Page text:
When a couple gets engaged, they don't think that they're going to split up before their official big day...and once they're married, they're not exactly thinking that they're going to break up and go through a super messy divorce proceeding. It's exciting to plan for a romantic future and know that this is the person that's going to be there forever.
The same is true of couples who start a family: they're not assuming that they're going to get divorced and have to start the difficult process of co-parenting. Unfortunately, that's what happens sometimes, and even if a couple wants to stay together for the sake of the kids—which is often the party line in these types of situations—it can be best if a couple splits up if they're fighting all the time and not creating a positive environment.
There are ups and downs to co-parenting for sure and it's helpful to take a look at both sides of the story. Read on to find out everything that parents need to know about co-parenting: 10 ways that it can be challenging and 10 ways that parents can figure out how to work together. After all, regardless of the relationship, a couple has to work together to raise the children.
20 Challenging: Family Gatherings Are Tricky
One co-parenting challenge is the complicated world of family gatherings.
As one dad posted on Reddit, things got tricky when his wife was attending her grandma's birthday celebration. He wasn't sure if he should go or not and asked for advice.
He wrote, "My wife and I have one son, and we are in the middle of a divorce. I have been seeing a therapist, and the therapist told me to stop doing things as a nuclear family unit. She advised me to absolutely do things for my son, and if that takes me around my wife, then that's ok. But I'm not sure where to draw that line."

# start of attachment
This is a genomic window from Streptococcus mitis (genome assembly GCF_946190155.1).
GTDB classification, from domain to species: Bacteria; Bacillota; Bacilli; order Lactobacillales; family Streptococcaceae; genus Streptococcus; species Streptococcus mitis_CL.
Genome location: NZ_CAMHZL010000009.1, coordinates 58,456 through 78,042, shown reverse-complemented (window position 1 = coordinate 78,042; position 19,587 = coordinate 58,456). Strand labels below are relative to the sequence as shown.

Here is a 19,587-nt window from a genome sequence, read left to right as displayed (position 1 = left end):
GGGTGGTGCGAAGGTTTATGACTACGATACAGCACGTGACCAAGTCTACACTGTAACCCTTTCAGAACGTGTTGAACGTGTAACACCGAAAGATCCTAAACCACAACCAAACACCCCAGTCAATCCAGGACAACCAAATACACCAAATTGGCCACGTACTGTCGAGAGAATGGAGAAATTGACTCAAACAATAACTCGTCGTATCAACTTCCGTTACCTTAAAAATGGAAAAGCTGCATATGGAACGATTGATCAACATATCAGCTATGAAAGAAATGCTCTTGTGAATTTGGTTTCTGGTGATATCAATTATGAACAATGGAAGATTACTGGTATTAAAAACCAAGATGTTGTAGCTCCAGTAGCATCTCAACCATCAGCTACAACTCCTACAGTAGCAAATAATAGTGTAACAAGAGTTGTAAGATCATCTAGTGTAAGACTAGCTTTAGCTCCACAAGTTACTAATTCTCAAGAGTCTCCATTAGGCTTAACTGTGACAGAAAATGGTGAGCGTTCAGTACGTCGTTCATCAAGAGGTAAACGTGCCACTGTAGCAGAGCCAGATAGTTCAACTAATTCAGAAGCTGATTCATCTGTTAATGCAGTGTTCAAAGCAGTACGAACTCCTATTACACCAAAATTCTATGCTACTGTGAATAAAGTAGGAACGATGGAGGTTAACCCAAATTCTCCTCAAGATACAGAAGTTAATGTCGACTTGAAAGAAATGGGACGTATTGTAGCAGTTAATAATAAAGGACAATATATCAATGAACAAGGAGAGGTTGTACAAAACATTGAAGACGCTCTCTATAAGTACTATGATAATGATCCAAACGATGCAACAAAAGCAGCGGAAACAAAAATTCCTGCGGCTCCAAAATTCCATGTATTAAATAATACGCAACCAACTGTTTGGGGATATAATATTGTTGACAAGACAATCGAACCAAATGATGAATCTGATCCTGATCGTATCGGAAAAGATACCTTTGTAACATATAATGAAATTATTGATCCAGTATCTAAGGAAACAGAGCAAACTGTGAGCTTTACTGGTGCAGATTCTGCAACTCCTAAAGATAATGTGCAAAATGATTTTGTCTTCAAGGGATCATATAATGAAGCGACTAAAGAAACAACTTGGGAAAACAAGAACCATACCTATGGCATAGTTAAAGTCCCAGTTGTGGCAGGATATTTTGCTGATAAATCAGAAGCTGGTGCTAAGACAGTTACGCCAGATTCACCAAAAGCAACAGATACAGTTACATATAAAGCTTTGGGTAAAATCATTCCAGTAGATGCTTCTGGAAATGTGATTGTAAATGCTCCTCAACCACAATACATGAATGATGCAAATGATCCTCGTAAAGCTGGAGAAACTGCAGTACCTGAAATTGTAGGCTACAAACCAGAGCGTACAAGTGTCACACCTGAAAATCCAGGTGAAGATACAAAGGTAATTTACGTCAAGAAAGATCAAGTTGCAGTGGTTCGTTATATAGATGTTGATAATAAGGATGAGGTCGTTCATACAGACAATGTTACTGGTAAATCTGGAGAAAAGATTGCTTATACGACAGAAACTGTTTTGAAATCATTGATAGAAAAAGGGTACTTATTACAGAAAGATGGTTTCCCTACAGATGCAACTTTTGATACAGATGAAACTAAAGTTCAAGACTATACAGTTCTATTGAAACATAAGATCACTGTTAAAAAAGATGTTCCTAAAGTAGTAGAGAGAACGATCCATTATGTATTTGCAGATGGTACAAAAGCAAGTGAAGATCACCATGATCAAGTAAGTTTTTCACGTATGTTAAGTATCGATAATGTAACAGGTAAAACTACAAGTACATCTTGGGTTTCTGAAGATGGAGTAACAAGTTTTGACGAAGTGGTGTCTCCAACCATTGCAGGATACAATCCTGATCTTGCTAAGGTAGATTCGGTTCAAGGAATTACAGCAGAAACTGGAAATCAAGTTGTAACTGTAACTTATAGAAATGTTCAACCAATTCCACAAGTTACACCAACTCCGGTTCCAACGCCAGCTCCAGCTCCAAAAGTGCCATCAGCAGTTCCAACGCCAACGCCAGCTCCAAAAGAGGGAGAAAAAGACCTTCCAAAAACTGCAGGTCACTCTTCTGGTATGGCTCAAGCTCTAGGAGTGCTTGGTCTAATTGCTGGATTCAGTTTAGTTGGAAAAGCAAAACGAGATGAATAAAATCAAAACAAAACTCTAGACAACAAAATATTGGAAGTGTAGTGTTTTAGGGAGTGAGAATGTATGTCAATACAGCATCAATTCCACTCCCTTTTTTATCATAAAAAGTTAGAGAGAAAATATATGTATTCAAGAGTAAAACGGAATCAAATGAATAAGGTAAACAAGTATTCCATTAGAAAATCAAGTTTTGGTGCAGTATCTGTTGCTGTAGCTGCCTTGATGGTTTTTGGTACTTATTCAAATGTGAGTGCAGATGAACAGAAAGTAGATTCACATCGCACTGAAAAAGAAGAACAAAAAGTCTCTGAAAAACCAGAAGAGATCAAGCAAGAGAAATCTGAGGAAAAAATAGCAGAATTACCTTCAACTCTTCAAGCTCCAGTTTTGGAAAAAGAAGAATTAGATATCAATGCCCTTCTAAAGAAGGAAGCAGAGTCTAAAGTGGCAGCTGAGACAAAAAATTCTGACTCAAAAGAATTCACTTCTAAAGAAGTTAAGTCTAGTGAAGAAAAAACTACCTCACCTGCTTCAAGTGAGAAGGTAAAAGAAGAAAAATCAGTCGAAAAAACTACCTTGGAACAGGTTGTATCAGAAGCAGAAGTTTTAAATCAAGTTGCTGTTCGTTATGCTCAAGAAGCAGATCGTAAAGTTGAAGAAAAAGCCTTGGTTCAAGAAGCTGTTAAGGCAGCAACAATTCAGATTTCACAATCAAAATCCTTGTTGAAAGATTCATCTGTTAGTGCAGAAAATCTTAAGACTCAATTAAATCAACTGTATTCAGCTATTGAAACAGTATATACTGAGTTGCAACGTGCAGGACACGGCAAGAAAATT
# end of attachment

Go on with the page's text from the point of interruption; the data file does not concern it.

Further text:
It seems like there's no right or wrong answer here and that it's always going to be confusing in terms of whether you should go to a family party or not.
19 Challenging: Your Ex Might Not Be As Organized As You Are
Some people are super organized and always have everything in order; from work deadlines to social plans. While others... really aren't. When it comes to co-parenting, it sounds like you both need to be organized or it's going to be a challenge.
That's what happened to this mom who shared on Reddit, "I told my ex he can't take our kids out of town unless he gives me a schedule as I can't just sit around waiting for him to return. He told me he's picking them up Thursday morning and drop them off sometime Saturday before bed. This still just...pisses me off!" It definitely seems like many parents who are co-parenting can relate to that.
18 Challenging: You Have To Work Hard Not To Let Your Kids See/Hear You Get Upset
Things get complicated when couples fight in front of their children after they've split up. No kid wants to see that and it can cause a lot of negative feelings. It definitely seems like one of the hardest things about co-parenting is making sure that your children don't see the hurt that you two feel during the fall out.